This valley, two or three miles broad, stretches unbroken between low hills, softly undulating, crowned with oaks, maples, and birches. Although strewn with wild-flowers in the spring, it looks severe, grave, and sometimes even sad. The green grass imparts to it a monotony like that of stagnant water. Even on fine days one is conscious of a hard, cold climate. The sky seems more genial than the earth. It beams upon it with a tearful smile; it constitutes all the movement, the grace, the exquisite charm of this delicate tranquil landscape. Then when winter comes the sky merges with the earth in a kind of chaos. Fogs come down thick and clinging. The white light mists, which in summer veil the bottom of the valley, give place to thick clouds and dark moving mountains, but slowly scattered by a red, cold sun. Wanderers ranging the uplands in the early morning might dream with the mystics in their ecstasy that they are walking on clouds.
Thus, after having passed on the left the wooded plateau, from the height of which the ch‰teau of BourlŽmont dominates the valley of the Saonelle, and on the right Coussey with its old church, the winding river flows between le Bois Chesnu on the west and the hill of Julien on the east. Then on it goes, passing the adjacent villages of Domremy and Greux on the west bank and separating Greux from Maxey-sur-Meuse. Among other hamlets nestling in the hollows of the hills or rising on the high ground, it passes Burey-la-C™te, Maxey-sur-Vaise, and Burey-en-Vaux, and flows on to water the beautiful meadows of Vaucouleurs.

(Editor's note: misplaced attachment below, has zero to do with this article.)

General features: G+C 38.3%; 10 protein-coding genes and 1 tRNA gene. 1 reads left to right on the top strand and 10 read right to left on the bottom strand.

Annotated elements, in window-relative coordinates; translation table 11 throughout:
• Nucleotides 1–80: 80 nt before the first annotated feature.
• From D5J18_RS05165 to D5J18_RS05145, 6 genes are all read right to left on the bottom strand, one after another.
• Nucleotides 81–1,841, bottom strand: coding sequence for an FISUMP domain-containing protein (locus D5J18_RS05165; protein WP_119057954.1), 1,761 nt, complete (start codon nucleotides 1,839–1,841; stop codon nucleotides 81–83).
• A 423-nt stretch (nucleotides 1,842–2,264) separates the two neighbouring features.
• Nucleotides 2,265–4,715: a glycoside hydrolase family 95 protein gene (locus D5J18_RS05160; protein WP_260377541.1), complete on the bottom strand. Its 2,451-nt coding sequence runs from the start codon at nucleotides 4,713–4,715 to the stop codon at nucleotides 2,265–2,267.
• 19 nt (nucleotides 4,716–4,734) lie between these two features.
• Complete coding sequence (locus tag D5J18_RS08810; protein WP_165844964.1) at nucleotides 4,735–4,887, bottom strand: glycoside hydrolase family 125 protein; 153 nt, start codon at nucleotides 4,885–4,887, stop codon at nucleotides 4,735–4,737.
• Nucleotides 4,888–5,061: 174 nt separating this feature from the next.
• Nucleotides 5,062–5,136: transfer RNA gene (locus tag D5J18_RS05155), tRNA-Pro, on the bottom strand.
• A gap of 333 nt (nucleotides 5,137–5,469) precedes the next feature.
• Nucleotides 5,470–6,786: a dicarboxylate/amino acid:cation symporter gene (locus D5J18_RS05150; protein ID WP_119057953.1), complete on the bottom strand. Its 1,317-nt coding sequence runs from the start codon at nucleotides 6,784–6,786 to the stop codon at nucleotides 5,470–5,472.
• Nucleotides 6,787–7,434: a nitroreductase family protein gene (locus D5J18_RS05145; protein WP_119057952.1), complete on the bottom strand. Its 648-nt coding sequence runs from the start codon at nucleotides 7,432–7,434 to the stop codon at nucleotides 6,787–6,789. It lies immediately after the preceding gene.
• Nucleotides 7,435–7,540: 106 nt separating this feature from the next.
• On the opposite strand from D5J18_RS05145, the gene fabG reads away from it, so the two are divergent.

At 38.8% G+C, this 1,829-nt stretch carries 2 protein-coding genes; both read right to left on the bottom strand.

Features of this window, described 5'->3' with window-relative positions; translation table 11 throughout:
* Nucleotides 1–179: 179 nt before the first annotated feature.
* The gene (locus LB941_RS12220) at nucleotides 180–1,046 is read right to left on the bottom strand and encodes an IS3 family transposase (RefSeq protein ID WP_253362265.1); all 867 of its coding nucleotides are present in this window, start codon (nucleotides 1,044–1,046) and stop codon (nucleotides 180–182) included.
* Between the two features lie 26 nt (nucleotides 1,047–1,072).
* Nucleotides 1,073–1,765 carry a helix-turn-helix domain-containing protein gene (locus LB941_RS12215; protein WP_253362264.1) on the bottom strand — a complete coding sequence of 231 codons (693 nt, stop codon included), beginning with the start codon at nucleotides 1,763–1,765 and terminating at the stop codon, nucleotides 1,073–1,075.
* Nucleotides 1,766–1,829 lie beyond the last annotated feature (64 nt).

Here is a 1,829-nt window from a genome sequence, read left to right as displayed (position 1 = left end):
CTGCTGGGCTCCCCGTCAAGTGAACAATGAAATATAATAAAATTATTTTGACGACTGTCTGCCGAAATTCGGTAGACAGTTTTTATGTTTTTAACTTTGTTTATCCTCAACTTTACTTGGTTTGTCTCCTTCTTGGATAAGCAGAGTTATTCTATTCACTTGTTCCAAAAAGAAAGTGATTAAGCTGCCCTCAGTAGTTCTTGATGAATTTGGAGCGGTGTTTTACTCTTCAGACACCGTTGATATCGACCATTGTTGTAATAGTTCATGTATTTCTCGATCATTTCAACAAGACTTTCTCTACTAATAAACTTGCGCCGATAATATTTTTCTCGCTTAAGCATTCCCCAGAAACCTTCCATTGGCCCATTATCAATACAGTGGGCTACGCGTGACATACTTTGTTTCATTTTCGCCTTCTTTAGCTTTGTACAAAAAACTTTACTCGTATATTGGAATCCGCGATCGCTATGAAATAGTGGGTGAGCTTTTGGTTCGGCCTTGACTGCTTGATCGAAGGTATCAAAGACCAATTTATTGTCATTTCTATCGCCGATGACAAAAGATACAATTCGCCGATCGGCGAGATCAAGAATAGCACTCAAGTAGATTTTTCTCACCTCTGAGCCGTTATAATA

In this little village of Domremy, situated at least seven and a half miles further down the river than Neufch‰teau and twelve and a half above Vaucouleurs, there was born, about the year 1410 or 1412, a girl who was destined to live a remarkable life. She was born poor. Her father, Jacques or Jacquot d'Arc, a native of the village of Ceffonds in Champagne, was a small farmer and himself drove his horses at the plough. His neighbours, men and women alike, held him to be a good Christian and an industrious workman. His wife came from Vouthon, a village nearly four miles northwest of Domremy, beyond the woods of Greux. Her name being Isabelle or Zabillet, she received at some time, exactly when is uncertain, the surname of RomŽe. That name was given to those who had been to Rome or on some other important pilgrimage; and it is possible that Isabelle may have acquired her name of RomŽe by assuming the pilgrim's shell and staff. One of her brothers was a parish priest, another a tiler; she had a nephew who was a carpenter. She had already borne her husband three children: Jacques or Jacquemin, Catherine, and Jean.